By April 13, 2015 Read More →

New film honors builders of New River Gorge Bridge

Charleston Gazette file photo by Jerry Waters Jerry Waters | Gazette file A man walks across the unfinished New River Gorge Bridge during in 1976, a year before its completion. A new film, “Iron Men of the Gorge,” documents the bridge’s construction and the men who built it.

Charleston Gazette file photo by Jerry Waters
A man walks across the unfinished New River Gorge Bridge during in 1976, a year before its completion. A new film, “Iron Men of the Gorge,” documents the bridge’s construction and the men who built it.

CHARLESTON, W.Va. — When most people see the span, reaching out over the New River, they see a record-setting feat of engineering and an awe-inspiring view.

But when Larry Cottrell and Clarence “Spud” Chandler see the New River Gorge Bridge, they see the steel and bolts that created it and remember the men that labored next to them.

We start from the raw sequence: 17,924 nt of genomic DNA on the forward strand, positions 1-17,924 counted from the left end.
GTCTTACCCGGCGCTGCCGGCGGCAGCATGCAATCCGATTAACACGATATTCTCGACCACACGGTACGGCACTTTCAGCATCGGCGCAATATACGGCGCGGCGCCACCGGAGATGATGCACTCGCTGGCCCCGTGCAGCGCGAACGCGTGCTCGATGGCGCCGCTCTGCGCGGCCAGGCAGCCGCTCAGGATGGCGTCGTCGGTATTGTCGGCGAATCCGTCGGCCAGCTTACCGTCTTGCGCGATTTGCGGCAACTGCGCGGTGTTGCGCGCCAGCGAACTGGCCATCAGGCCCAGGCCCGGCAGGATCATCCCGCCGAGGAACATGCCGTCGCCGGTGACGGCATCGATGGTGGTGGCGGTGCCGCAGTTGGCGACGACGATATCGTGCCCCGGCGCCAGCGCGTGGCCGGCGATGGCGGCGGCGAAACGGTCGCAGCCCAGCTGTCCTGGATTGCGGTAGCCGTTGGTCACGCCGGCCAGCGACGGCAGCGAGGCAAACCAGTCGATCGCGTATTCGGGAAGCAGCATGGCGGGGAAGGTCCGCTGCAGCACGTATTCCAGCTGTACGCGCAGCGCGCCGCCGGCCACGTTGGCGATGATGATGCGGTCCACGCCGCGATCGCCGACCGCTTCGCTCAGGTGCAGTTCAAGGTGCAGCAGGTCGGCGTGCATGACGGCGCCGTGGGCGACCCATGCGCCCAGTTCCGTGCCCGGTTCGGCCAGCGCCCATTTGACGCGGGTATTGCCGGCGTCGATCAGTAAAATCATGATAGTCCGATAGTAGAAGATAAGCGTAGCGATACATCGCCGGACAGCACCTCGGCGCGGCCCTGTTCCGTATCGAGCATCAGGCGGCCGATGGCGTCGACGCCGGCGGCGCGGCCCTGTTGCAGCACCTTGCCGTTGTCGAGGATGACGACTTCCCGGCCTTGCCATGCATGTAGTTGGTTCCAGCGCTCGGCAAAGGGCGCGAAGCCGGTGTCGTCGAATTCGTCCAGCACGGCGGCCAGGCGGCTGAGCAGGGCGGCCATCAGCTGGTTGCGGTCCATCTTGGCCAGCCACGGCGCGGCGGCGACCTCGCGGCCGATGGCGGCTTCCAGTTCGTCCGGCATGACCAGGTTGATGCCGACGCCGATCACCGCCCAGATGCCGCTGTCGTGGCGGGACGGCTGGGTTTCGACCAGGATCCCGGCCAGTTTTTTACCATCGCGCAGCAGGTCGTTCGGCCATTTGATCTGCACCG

On Sunday evening, Cottrell and Chandler were two of the several dozen people who were on hand for one of the first showings of a new documentary, “Iron Men of the Gorge,” which captures the history of the laborers who built the New River Gorge Bridge, the iconic bridge in Fayette County that has become a West Virginia emblem.

The idea for the documentary began in 2011 when Greg Michael heard about a reunion that was held for the men who worked for American Bridge, the company that built the bridge. After a couple years of tracking down people and historic footage, he said the film came together.

“We did this documentary to honor these men,” said Michael, as several of the bridge builders, all of them members of the Iron Workers Union Local 301, and their families waited for the movie to begin.

Before the showing Sunday, Cottrell and the other laborers who built the bridge, completed in 1977, shared some of the photos they saved from that time.

With the crooked fingers and callused hands that can only come from a lifetime of difficult work, they passed around the grainy images, trying to identify some of the people who stood atop the steel beams or next to the bridge’s towers… 

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